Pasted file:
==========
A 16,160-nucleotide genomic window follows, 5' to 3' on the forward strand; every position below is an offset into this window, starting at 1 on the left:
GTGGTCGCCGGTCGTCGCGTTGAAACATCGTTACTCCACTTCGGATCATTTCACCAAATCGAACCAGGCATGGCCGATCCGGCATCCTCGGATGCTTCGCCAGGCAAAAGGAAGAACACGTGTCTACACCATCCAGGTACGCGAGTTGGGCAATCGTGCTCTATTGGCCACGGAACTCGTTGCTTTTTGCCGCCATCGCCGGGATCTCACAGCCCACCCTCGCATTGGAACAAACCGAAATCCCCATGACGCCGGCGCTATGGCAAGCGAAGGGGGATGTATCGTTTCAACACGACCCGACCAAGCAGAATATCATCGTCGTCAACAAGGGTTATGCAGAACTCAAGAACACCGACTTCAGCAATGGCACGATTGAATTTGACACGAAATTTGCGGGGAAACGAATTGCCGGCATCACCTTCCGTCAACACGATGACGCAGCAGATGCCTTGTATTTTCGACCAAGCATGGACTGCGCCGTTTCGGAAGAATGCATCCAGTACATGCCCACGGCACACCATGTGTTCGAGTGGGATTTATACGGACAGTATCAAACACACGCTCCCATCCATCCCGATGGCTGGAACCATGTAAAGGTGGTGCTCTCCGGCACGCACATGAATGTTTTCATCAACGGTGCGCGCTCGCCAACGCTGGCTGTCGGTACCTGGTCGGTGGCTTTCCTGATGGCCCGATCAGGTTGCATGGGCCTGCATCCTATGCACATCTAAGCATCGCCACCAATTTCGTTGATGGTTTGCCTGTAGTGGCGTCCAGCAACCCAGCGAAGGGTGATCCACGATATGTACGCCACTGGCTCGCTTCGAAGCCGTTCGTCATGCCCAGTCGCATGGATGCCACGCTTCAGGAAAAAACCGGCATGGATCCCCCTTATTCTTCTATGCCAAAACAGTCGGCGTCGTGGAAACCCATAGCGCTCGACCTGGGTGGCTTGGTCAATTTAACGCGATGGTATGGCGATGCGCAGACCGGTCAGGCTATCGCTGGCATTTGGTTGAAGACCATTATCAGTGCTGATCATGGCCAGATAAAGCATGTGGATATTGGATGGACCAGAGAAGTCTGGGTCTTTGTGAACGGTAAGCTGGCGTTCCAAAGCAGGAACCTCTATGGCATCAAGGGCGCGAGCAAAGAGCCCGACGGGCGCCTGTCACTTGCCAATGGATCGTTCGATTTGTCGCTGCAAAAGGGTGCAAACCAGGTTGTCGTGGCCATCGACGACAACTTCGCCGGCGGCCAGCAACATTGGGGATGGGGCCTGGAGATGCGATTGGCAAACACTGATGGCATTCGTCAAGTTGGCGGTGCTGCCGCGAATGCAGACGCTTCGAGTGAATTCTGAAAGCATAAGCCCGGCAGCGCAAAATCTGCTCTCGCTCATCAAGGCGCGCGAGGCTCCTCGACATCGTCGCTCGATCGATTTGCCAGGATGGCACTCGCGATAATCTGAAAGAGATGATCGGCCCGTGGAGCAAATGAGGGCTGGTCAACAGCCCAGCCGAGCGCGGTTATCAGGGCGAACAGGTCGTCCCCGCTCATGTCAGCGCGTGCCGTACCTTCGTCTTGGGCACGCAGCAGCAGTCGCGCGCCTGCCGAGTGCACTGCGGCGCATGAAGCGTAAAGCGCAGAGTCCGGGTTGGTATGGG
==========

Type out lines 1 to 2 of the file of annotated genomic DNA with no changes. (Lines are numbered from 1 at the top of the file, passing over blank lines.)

A 16,160-nucleotide genomic window follows, 5' to 3' on the forward strand; every position below is an offset into this window, starting at 1 on the left:
GTGGTCGCCGGTCGTCGCGTTGAAACATCGTTACTCCACTTCGGATCATTTCACCAAATCGAACCAGGCATGGCCGATCCGGCATCCTCGGATGCTTCGCCAGGCAAAAGGAAGAACACGTGTCTACACCATCCAGGTACGCGAGTTGGGCAATCGTGCTCTATTGGCCACGGAACTCGTTGCTTTTTGCCGCCATCGCCGGGATCTCACAGCCCACCCTCGCATTGGAACAAACCGAAATCCCCATGACGCCGGCGCTATGGCAAGCGAAGGGGGATGTATCGTTTCAACACGACCCGACCAAGCAGAATATCATCGTCGTCAACAAGGGTTATGCAGAACTCAAGAACACCGACTTCAGCAATGGCACGATTGAATTTGACACGAAATTTGCGGGGAAACGAATTGCCGGCATCACCTTCCGTCAACACGATGACGCAGCAGATGCCTTGTATTTTCGACCAAGCATGGACTGCGCCGTTTCGGAAGAATGCATCCAGTACATGCCCACGGCACACCATGTGTTCGAGTGGGATTTATACGGACAGTATCAAACACACGCTCCCATCCATCCCGATGGCTGGAACCATGTAAAGGTGGTGCTCTCCGGCACGCACATGAATGTTTTCATCAACGGTGCGCGCTCGCCAACGCTGGCTGTCGGTACCTGGTCGGTGGCTTTCCTGATGGCCCGATCAGGTTGCATGGGCCTGCATCCTATGCACATCTAAGCATCGCCACCAATTTCGTTGATGGTTTGCCTGTAGTGGCGTCCAGCAACCCAGCGAAGGGTGATCCACGATATGTACGCCACTGGCTCGCTTCGAAGCCGTTCGTCATGCCCAGTCGCATGGATGCCACGCTTCAGGAAAAAACCGGCATGGATCCCCCTTATTCTTCTATGCCAAAACAGTCGGCGTCGTGGAAACCCATAGCGCTCGACCTGGGTGGCTTGGTCAATTTAACGCGATGGTATGGCGATGCGCAGACCGGTCAGGCTATCGCTGGCATTTGGTTGAAGACCATTATCAGTGCTGATCATGGCCAGATAAAGCATGTGGATATTGGATGGACCAGAGAAGTCTGGGTCTTTGTGAACGGTAAGCTGGCGTTCCAAAGCAGGAACCTCTATGGCATCAAGGGCGCGAGCAAAGAGCCCGACGGGCGCCTGTCACTTGCCAATGGATCGTTCGATTTGTCGCTGCAAAAGGGTGCAAACCAGGTTGTCGTGGCCATCGACGACAACTTCGCCGGCGGCCAGCAACATTGGGGATGGGGCCTGGAGATGCGATTGGCAAACACTGATGGCATTCGTCAAGTTGGCGGTGCTGCCGCGAATGCAGACGCTTCGAGTGAATTCTGAAAGCATAAGCCCGGCAGCGCAAAATCTGCTCTCGCTCATCAAGGCGCGCGAGGCTCCTCGACATCGTCGCTCGATCGATTTGCCAGGATGGCACTCGCGATAATCTGAAAGAGATGATCGGCCCGTGGAGCAAATGAGGGCTGGTCAACAGCCCAGCCGAGCGCGGTTATCAGGGCGAACAGGTCGTCCCCGCTCATGTCAGCGCGTGCCGTACCTTCGTCTTGGGCACGCAGCAGCAGTCGCGCGCCTGCCGAGTGCACTGCGGCGCATGAAGCGTAAAGCGCAGAGTCCGGGTTGGTATGGG